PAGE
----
How to Create Real Retailer-Brand Loyalty

Vendor compliance is more than setting rules, it is about education and helping vendors comply

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Editor’s Note: Norman Katz, president of supply chain consultancy Katzscan Inc., writes a monthly column for Supply Chain Management Review. Katz’s column appears on the third Monday of each month.

There are certainly some brands that are deeply embedded with their retail partners, developing exclusive products in partnership and engaging in cooperative marketing. But given the vast number of retail vendors out there, I would submit that the number of brands in such a relationship is a small percentage of the total.

With the rise of the internet since I started with vendor compliance in 1993, the ability for a brand to go direct-to-consumer (DTC or D2C) has enabled some consumer product companies to break from selling to retail and forge a path of their own, even if with a little help from a behemoth online marketplace.

But brands need retailers too, like retailers really do need brands. Since retailers have their private labels, product development is not necessarily their specialty area as it is with a dedicated brand.

Onerous vendor compliance requirements and the way these programs are run, (I hesitate to use the word “managed”), have changed little over the decades. I’m not stating that vendor compliance isn’t necessary—it is—to have efficient and effective supply chains. What I am saying is that retailers should value their vendors as much as they cherish their customers.

Chargebacks—the financial penalties for non-delivery—should be the penalty of last resort. Educate and help enable your vendors to successfully comply. Invest in vendor portals that work. And for goodness’ sake: update and clearly write your vendor compliance documentation and make it easy for your vendors to acquire.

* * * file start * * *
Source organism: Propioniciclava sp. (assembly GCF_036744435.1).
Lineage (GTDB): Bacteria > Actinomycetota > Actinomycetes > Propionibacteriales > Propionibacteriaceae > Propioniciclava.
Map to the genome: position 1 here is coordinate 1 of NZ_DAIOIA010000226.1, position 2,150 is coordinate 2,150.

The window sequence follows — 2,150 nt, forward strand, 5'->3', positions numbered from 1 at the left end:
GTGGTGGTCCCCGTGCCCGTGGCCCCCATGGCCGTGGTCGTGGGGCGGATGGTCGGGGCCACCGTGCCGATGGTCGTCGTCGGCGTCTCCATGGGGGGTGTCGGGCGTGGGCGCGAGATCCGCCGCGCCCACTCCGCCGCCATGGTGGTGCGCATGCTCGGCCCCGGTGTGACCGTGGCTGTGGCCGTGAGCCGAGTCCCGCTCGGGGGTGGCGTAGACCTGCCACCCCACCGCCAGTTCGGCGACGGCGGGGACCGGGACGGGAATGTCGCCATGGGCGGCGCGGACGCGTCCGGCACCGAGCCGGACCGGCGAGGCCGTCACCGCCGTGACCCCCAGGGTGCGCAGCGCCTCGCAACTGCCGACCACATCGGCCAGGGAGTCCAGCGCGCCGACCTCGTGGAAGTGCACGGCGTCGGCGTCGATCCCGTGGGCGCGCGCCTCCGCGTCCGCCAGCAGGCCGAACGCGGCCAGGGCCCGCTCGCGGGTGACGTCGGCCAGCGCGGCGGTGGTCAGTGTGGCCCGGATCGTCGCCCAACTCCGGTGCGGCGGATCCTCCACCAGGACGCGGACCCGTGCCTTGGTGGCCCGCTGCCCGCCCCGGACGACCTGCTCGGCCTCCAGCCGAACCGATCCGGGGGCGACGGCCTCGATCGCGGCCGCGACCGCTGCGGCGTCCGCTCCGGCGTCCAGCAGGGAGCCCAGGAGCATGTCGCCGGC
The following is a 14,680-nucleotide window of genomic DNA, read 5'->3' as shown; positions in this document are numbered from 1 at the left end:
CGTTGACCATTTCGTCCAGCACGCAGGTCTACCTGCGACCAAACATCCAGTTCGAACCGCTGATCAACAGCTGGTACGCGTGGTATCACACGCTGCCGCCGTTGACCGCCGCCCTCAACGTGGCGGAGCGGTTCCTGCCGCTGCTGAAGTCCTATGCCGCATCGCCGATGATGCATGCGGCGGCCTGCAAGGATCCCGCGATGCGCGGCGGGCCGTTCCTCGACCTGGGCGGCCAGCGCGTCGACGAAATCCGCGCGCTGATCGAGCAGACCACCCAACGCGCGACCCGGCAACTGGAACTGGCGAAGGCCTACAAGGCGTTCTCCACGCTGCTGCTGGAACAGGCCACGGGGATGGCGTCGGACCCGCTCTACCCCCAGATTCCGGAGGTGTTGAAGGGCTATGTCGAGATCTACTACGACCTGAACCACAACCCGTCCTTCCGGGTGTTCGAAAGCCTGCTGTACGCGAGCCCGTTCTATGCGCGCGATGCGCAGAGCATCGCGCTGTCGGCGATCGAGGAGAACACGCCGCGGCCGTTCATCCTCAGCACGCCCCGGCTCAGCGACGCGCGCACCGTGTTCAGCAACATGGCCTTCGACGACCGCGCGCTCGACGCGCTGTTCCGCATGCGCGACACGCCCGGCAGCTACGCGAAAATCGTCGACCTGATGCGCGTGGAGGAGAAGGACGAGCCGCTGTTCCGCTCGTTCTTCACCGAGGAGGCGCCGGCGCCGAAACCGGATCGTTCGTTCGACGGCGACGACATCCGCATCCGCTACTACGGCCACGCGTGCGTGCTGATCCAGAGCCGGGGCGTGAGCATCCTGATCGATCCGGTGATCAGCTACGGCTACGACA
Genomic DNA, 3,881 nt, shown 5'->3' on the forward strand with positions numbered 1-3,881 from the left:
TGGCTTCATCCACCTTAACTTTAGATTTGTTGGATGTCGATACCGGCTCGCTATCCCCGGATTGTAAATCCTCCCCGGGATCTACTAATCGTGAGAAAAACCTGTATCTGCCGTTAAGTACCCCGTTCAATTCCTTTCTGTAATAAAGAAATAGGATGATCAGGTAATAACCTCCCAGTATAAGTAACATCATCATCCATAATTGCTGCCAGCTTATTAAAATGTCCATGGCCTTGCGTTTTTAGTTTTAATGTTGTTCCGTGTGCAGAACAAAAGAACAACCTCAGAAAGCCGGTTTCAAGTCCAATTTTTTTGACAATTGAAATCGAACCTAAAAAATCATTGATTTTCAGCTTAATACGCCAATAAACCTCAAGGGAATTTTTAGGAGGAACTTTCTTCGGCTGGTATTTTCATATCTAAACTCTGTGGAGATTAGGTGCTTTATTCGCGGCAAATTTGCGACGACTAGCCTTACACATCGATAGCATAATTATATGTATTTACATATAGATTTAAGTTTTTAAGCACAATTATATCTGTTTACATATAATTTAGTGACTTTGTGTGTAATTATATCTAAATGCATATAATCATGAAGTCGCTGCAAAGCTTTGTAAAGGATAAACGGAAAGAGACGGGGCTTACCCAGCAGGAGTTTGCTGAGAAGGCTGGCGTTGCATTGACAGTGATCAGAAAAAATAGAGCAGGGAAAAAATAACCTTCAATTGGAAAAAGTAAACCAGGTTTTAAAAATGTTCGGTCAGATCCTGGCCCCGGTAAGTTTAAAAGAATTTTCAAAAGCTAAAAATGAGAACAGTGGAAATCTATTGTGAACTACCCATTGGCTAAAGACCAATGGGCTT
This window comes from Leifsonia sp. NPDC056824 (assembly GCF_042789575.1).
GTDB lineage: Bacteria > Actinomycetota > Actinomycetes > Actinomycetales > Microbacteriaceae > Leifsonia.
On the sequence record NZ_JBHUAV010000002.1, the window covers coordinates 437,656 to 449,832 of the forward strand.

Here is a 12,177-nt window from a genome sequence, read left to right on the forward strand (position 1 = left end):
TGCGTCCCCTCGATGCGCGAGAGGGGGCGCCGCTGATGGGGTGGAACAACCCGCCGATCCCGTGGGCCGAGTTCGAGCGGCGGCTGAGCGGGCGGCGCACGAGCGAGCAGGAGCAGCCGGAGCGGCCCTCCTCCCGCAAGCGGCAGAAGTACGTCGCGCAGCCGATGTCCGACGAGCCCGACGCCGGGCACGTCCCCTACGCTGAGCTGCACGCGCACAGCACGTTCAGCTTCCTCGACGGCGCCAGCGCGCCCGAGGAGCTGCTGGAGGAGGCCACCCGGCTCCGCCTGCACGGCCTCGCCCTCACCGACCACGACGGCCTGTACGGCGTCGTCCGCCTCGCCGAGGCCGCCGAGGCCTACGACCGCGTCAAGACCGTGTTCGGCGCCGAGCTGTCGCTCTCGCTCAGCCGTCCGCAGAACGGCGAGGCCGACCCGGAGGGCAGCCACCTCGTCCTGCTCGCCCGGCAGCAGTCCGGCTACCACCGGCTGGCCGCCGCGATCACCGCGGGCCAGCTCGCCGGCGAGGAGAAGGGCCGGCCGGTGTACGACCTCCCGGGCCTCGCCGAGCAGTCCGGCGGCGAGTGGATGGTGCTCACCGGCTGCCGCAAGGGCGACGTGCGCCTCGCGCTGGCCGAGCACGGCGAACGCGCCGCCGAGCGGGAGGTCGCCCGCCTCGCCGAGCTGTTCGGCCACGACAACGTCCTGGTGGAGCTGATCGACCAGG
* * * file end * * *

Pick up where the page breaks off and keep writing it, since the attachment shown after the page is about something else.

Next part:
Electronic data interchange (EDI), an ANSI (American National Standards Institute) standard, is still abused by retailers who force what I can only surmise to be their own system limitations and problems (or lack of understanding) onto their vendors to figure out how to deal with, often in costly and disruptive ways.

Retailers: if you’re going to send the TD5 (carrier details) segment (data record) in the EDI850 purchase order with a “2” in the second data element (data field) position, that means that you should be also placing the SCAC (Standard Carrier Alpha Code) in the third data element position … don’t leave that third field blank and just include a description of the carrier and the service in the fifth data field, because deriving programmatic meaning from a description is a real parsing pain-in-the-pants.

Support for vendors should be as frontline as customer service should be, especially because vendors are under time-crunches that can affect their performance metrics, as well as the availability of the goods for the retail customers. So don’t make your vendors wait, whether you have them submit a support ticket, send an email, or place a telephone call. And if your vendors are all complaining about the same thing, it’s time to focus on what that “same thing” is—whether technical or operational—and get to the root cause to fix it, fast.